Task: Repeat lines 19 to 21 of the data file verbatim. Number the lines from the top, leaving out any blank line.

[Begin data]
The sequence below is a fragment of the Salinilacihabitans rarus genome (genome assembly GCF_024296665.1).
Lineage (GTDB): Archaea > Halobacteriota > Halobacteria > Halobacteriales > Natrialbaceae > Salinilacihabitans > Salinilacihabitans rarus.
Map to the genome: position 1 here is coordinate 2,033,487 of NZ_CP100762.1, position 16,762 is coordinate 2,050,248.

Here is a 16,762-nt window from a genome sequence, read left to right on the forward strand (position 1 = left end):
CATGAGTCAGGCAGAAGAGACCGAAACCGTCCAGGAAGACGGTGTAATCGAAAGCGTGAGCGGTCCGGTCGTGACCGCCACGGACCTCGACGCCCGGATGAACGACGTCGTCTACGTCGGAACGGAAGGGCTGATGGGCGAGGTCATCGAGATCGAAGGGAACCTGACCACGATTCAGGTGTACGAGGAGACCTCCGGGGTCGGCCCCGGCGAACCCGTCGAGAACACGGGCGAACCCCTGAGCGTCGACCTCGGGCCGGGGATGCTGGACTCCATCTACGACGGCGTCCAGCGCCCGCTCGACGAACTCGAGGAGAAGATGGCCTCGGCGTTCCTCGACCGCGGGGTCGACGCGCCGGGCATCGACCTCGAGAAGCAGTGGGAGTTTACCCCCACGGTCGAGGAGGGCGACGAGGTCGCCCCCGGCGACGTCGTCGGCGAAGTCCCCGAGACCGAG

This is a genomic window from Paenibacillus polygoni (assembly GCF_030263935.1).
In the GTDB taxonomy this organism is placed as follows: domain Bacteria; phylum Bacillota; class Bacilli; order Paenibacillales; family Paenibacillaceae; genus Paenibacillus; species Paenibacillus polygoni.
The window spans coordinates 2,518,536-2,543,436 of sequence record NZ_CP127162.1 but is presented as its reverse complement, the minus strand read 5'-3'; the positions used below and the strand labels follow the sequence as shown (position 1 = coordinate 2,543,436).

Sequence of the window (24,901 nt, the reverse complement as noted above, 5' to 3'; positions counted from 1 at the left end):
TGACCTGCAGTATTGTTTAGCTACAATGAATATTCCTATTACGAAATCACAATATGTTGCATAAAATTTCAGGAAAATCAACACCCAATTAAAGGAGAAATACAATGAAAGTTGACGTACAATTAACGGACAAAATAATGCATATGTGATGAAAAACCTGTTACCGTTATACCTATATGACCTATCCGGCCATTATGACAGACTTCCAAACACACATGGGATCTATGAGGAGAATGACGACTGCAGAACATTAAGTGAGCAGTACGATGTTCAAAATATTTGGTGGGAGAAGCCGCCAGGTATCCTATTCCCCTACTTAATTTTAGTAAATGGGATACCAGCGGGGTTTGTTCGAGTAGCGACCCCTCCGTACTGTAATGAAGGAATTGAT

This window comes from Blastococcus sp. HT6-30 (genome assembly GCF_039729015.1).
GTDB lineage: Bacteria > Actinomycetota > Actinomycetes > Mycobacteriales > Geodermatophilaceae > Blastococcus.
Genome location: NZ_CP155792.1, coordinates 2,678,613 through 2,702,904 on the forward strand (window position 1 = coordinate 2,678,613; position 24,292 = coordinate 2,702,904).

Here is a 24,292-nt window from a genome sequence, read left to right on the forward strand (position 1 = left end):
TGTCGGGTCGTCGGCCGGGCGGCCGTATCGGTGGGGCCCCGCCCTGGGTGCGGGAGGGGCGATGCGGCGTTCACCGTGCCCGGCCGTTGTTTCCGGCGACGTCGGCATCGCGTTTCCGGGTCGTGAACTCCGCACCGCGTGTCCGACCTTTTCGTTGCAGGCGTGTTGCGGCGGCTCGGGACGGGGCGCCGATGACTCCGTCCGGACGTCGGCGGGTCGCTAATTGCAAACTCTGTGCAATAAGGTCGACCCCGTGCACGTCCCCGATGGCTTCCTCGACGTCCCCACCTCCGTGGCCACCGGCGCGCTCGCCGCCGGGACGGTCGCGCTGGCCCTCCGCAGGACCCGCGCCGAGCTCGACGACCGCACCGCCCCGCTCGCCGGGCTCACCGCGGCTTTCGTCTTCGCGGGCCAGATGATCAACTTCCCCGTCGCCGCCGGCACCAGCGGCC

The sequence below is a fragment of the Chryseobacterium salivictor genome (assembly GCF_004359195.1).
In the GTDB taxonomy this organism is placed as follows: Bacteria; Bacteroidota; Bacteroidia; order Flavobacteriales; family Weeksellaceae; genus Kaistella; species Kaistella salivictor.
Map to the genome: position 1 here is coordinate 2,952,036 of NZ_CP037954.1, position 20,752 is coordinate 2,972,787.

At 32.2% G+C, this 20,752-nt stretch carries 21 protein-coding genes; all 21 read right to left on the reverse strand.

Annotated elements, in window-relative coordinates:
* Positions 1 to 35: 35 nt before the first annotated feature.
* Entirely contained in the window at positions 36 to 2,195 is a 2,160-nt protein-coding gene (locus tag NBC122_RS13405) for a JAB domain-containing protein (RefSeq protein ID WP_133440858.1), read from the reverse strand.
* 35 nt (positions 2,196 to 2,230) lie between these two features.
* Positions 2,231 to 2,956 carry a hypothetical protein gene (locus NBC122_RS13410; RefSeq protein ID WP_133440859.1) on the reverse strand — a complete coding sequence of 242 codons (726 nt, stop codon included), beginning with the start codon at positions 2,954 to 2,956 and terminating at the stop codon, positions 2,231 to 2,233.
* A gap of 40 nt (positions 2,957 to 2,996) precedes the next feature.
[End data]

At 32.2% G+C, this 20,752-nt stretch carries 21 protein-coding genes; all 21 read right to left on the reverse strand.

Annotated elements, in window-relative coordinates:
* Positions 1 to 35: 35 nt before the first annotated feature.